The human sciences, in this view, are situated between two poles. At one end is behaviorism and information processing/computational understanding of persons and at the other end is biopsychology or neuropsychology considered narrowly. Psychology as a human science is characterized by the way it attempts to understand humans. John Dewey [21], a near contemporary of Dilthey [8], argues for an alternate approach to psychological research as early as 1896 in his article “The reflex arch concept in psychology”. Both Dilthey [8] and Dewey [21] take an anti-Cartesian position on the nature of humans as knower’s and as the subject of knowing. Key to this approach is the necessity of negotiation. Negotiation is what makes “interpretation and meaning central” to psychology or any of the mental sciences [20].

Building on the work of Dewey [16,21] and Dilthey [8], both implicitly and explicitly, Bruner [20] argues for an approach to research that is humanistic and scientific. His interpretative framework for research has three core features: agency, action and meaning making. Also contributing to the framework and content of this commentary are key works from Bandura A [6] and Michael Westerman [22] to name only the most relevant scholars who informed this orientation to understanding humans. The work of these scholars provides the framework on which I build my orientation to inquiry.

Below is an overview of the core features of interpretative research as a human science. An interpretative research project in this view is based on agency, action and meaning making. Agency, action and meaning making are closely related concepts [2]. I will separate them in an effort to highlight the most salient features of each, while recognizing the interactions of the three components. Agency is co-equal with action and meaning making as important features that are intended not only to provide an orientation to the specifics of conducting a research project but also a partial definition of psychology as a human science. In like manner, meaning making may be seen as the goal of agents. The three elements are conceptual tools intended to aid in the construction of a review of the literature and more generally a framework for understanding and critiquing other research.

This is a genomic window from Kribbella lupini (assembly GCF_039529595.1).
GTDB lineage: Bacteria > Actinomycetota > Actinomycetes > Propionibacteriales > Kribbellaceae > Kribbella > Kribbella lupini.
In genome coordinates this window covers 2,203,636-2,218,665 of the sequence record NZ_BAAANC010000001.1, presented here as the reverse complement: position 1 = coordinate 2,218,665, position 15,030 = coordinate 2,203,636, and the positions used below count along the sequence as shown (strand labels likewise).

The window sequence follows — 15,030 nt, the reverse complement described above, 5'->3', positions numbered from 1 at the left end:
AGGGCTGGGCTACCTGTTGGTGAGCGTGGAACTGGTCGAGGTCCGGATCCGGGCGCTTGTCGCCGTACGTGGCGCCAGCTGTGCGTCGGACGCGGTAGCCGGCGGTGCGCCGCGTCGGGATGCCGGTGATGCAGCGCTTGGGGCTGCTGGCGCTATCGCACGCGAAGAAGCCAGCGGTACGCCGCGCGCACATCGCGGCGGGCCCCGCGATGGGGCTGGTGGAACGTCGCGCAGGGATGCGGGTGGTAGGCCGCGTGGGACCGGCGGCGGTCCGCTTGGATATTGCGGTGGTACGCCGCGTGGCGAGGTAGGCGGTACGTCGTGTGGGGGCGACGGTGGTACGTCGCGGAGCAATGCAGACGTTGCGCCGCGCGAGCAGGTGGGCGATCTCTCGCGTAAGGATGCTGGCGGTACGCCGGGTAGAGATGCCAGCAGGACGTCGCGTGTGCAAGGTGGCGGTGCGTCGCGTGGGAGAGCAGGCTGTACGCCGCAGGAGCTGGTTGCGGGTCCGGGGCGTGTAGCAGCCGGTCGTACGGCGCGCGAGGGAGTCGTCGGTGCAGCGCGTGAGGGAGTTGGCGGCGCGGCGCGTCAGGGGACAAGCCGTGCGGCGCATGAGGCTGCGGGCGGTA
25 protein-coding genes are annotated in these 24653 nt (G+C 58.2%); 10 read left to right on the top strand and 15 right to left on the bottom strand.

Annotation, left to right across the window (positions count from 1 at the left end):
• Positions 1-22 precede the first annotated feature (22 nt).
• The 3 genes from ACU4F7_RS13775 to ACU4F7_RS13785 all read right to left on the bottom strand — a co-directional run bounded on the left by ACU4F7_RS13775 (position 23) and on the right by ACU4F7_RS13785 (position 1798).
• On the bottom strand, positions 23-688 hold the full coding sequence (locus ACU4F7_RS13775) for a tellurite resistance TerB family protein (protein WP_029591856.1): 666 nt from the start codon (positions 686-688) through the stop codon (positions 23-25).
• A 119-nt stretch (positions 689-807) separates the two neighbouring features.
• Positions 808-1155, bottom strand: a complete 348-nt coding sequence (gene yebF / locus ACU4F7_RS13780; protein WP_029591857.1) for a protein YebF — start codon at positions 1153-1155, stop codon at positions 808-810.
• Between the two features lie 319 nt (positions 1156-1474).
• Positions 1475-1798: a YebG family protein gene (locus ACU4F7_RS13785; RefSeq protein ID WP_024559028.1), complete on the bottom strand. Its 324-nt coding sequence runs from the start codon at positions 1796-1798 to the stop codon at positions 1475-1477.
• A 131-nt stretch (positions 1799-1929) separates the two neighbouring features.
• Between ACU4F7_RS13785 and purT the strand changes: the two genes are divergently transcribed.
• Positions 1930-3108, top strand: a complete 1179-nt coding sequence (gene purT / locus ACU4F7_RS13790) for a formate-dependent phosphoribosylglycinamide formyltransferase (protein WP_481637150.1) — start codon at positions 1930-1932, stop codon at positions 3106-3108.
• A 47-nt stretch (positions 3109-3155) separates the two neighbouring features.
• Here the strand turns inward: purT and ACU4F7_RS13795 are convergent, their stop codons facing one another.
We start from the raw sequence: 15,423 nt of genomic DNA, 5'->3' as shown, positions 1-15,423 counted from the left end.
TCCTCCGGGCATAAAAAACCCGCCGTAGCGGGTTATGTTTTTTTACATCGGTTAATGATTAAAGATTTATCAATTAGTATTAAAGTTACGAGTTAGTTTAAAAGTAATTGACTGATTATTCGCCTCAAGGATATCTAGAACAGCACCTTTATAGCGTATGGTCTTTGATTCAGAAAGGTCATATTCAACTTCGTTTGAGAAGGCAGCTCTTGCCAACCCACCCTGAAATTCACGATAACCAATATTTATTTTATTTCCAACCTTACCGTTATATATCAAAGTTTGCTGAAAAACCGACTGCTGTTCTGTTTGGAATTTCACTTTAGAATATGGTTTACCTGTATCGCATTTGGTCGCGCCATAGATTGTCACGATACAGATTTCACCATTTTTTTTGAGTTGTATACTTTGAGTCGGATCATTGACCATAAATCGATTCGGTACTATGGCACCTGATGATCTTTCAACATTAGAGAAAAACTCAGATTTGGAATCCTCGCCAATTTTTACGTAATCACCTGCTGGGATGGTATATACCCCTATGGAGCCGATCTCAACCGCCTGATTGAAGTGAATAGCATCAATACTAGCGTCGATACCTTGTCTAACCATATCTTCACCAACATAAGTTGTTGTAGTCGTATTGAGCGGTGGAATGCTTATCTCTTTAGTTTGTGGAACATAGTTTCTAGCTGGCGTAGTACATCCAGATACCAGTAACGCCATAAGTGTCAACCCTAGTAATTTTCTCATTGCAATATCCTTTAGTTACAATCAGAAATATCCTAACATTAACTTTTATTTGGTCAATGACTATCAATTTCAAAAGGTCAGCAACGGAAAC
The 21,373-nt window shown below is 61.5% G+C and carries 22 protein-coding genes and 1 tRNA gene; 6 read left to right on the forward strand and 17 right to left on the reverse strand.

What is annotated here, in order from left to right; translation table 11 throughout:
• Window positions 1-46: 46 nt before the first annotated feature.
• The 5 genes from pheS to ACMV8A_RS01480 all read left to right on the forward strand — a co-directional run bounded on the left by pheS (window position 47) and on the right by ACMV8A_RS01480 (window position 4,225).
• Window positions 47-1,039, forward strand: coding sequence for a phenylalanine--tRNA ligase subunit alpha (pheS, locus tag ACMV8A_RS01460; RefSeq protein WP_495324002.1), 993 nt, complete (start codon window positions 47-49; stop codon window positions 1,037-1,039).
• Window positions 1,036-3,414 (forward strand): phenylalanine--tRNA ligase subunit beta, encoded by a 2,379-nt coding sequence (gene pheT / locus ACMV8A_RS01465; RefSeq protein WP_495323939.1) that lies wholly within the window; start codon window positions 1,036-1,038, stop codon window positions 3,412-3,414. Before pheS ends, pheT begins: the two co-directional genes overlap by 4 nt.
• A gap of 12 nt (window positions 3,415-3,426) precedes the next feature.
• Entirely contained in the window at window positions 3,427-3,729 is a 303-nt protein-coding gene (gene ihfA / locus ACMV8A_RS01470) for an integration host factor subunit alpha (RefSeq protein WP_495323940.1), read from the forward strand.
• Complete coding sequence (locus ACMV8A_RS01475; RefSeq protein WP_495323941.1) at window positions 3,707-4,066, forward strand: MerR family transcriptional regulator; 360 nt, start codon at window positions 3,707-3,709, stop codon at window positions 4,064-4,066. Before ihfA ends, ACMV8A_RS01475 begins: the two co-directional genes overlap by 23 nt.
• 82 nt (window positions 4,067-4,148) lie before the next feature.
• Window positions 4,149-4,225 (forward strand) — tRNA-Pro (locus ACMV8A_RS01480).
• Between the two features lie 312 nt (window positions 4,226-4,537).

Agency is the first core feature presented here. While the etymology of agency points to action as the origin of the word, action in modern use is not the same as agency. Agency focuses on the actor and action focuses on the doing of some behavior. Acts of meaningby Jerome Bruner [20] provides much of the background used as a means of understanding agency. Additional understanding and application to research comes primarily from the work of John Dewey [21] and Albert Bandura [6]. Below are the highlights of the four components of agency (intentionality, forethought, social reactiveness and self-reflection) as gleaned from the above authors. Agency is understood from the two points of view: that of the inquirer and the subject of the inquiry.

Agency has four key features:

  1. Intentionality
  2. Forethought
  3. Self-reactiveness
  4. Self-reflectiveness

Intentionality according to Albert Bandura [6] and John Dewey [21] is a representation of a future course of action that one plans to perform. For an agent to accomplish something one needs a plan. Forethought is self-motivation and guides one’s actions in anticipation of a future event. Self-reactiveness is the performance comparison with the personal goals and standards that direct action. Self-reflectiveness is the capacity to reflect upon oneself and the adequacies of one’s thoughts and actions. When conducting and reviewing research, it is helpful to consider how each of these features affects and is affected by both the inquirer and the participant [2,6].